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For successful banks Digital Advocacy isn’t a job; it’s a state of mind

Have you ever traveled to another part of the world, where people spoke a different language and followed customs that were completely different from what you were used to?  Add to that a little jet-lag and local currency confusion, and suddenly you have an elevated heartrate and sweaty palms.

It is at times like this when we most need a guide.  Some travelers are independent and use only a guidebook and their own wits to help them on their journey. Others need a more active guide – someone who speaks the language, understands the customs, and eases the traveler’s entry into a new world.

For many U.S. consumers, the journey from the physical banking habits of their past to the digital banking world of the present can be every bit as disorienting as a trip to the other side of the world. And banks increasingly realize that they cannot expect consumers to make that journey without active guides to support and encourage the traveler as they take their first steps.

Banks need only look to the airline industry for inspiration. Airlines eased travelers’ journey from the old world of physical ticketing to the new world of self-serve kiosks.  Many remember that the airlines did not scrimp on their agent expense (e.g. reducing agents immediately after installing kiosks), but rather they had certain agents standing near the kiosks, available to guide a first-time kiosk user through the process.  This boosted confidence, instilled new consumer preferences for digital over human intervention, and led to the desired result: happier customers and less expense for routine transactions.

Banks need to think the same way. We spoke with a large international bank recently about their own efforts in this area, and their program serves as a model for other banks to follow.

This bank has created a new role in their branches: the Digital Advocate.  In short, the Digital Advocate’s role is to be present near the door of the branch, tablet in hand, ready to assist customers. Each tablet is equipped with financial product information so the Advocate can guide a first-time visitor to the right banking relationship. In many cases, the Advocate will enable a visitor to use the mobile banking app on their phone or, if they don’t have the app, to help them download it and get the credentials to use it.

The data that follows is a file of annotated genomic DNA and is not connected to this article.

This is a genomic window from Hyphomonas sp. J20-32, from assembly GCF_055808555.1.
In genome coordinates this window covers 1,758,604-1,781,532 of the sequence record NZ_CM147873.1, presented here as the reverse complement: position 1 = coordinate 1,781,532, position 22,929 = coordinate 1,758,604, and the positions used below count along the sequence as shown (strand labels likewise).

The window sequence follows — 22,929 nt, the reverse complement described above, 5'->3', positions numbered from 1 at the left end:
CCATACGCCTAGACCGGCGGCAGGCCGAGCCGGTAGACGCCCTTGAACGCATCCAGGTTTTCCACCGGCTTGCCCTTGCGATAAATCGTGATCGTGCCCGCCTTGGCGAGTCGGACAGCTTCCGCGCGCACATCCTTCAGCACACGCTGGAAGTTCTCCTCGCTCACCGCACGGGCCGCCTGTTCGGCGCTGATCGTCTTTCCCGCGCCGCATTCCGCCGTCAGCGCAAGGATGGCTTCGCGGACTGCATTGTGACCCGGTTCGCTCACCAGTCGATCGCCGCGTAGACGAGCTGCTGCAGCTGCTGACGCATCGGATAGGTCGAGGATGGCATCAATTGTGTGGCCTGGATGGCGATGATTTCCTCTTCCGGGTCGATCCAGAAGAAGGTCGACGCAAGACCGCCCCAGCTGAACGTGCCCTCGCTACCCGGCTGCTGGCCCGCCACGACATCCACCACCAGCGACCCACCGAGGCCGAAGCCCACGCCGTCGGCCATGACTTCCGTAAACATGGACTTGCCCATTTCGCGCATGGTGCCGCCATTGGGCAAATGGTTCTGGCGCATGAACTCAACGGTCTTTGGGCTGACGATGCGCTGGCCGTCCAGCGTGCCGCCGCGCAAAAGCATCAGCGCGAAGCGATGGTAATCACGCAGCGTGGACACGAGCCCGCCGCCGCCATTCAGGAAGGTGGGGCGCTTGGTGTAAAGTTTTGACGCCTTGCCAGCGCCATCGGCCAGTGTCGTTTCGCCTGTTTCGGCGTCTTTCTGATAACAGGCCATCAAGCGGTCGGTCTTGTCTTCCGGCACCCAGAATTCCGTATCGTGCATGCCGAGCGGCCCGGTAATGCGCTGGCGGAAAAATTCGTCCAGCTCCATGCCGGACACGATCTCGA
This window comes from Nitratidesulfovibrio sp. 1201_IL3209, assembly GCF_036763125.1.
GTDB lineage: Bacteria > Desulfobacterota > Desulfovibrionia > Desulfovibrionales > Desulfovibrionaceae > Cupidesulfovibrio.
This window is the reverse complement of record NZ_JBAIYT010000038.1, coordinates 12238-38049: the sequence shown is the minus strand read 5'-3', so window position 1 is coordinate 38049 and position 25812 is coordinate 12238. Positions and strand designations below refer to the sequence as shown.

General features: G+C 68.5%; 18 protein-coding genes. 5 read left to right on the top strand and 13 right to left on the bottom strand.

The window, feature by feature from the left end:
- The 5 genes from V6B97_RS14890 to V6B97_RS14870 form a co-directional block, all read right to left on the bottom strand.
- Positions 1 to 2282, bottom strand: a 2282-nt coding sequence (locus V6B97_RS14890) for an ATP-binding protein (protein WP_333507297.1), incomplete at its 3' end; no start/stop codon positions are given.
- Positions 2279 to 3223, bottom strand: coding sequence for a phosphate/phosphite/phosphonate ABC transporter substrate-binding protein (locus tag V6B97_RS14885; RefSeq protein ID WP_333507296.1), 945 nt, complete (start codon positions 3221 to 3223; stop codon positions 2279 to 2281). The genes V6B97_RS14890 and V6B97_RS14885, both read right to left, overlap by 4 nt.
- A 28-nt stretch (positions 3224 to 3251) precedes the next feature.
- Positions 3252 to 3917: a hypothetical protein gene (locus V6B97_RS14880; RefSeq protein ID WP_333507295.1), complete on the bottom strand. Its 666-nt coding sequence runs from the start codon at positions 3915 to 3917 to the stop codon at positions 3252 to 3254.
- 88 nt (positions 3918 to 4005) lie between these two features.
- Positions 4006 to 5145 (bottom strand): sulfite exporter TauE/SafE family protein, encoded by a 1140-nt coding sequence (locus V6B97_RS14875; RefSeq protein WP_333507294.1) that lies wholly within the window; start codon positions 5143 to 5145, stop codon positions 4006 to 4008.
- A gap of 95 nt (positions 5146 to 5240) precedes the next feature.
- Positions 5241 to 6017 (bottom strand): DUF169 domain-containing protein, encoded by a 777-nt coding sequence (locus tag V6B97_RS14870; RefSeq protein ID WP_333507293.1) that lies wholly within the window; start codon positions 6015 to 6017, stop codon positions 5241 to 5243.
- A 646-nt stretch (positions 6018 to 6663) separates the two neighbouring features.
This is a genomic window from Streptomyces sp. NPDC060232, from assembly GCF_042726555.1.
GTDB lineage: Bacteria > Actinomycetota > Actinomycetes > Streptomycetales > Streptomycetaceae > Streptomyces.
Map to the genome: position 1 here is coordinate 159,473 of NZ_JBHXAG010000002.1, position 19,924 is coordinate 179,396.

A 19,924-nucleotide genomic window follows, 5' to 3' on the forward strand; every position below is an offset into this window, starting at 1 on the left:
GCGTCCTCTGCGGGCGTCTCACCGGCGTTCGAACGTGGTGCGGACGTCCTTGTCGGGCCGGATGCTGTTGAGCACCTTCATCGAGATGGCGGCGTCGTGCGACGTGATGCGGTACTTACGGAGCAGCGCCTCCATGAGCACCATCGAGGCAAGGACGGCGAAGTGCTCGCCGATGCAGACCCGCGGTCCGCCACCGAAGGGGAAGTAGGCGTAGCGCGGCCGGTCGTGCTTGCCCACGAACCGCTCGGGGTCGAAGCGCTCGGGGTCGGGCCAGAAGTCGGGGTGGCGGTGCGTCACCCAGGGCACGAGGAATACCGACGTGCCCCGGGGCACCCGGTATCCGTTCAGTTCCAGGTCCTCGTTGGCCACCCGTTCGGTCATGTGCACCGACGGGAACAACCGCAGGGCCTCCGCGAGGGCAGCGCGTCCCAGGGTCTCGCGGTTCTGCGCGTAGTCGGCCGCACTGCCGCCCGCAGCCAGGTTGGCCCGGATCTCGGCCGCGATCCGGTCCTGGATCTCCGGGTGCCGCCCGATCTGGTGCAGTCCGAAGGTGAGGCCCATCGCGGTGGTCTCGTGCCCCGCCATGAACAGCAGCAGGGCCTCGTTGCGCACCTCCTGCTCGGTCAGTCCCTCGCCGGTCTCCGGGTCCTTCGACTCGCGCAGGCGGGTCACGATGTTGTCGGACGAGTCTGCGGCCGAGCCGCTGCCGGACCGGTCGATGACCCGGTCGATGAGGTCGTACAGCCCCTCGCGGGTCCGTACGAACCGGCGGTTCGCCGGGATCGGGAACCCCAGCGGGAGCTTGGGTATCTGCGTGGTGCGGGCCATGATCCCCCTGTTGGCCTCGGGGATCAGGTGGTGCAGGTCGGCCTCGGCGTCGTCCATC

This is vital, and few banks are doing it well.

Interestingly, a high percentage of branch visitors come with routine transaction needs.  According to Bain’s excellent study “Bank Branch and Call Center Traffic Jam”, 8% of branch visitors are checking their balance, and a whopping 37% are depositing a check.  At Mitek, we take personal offence at that last number, and banks should also.

Not surprisingly, Bain also pointed out that the industry is doing a poor job of actively encouraging and guiding branch visitors to a digital present.  Worse, the data shows a form of ageism in the market, where older visitors are less likely to receive personal encouragement from branch staff to use digital tools than a younger visitor – this despite the fact that boomers are heavy users of digital financial tools.

When it comes to helping consumers move from the physical to the digital worlds, what we have learned in talking to some of the 5,500+ banks that use Mitek’s Mobile Deposit is the same lesson any international traveler has already experienced: consumers success in the journey – in fact, generating interest on the part of the consumer to take the journey at all – is tied to the presence of a trusted guide.

Digital Advocacy isn’t a job. It’s a state of mind.  Successful banks understand this.  They staff and train accordingly.



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This post is from a series of posts in the group:

Disruption in Retail Banking

Growth in internet and mobile technologies has transformed many industries and economies. The market forces and competitive landscape has completely changed in many sectors. iTunes has fundamentally changed music industry, Amazon has driven most big brick and mortar book sellers out of business, Expedia is one of the worlds' biggest travel company….. the list goes on. Internet and mobile technologies are big disrupters for most industries. What started (and tapered a bit!) with the dot com boom of 2000 has become a lethal threat to most business models today. Powered by mass adoption in mobiles phones, proliferation of smart phones and cheaper band-width, internet and mobile technology have changed many industries. The banking industry in has been dominated by a handful of big global or regional banks for 100s of years. While the credit crisis has shaken this industry, the core market forces for the industry have not changed. Will Innovation in Internet and Mobile technologies disrupt retail banking? Will there be 5 new names in global top 10 retail banks in 2020?

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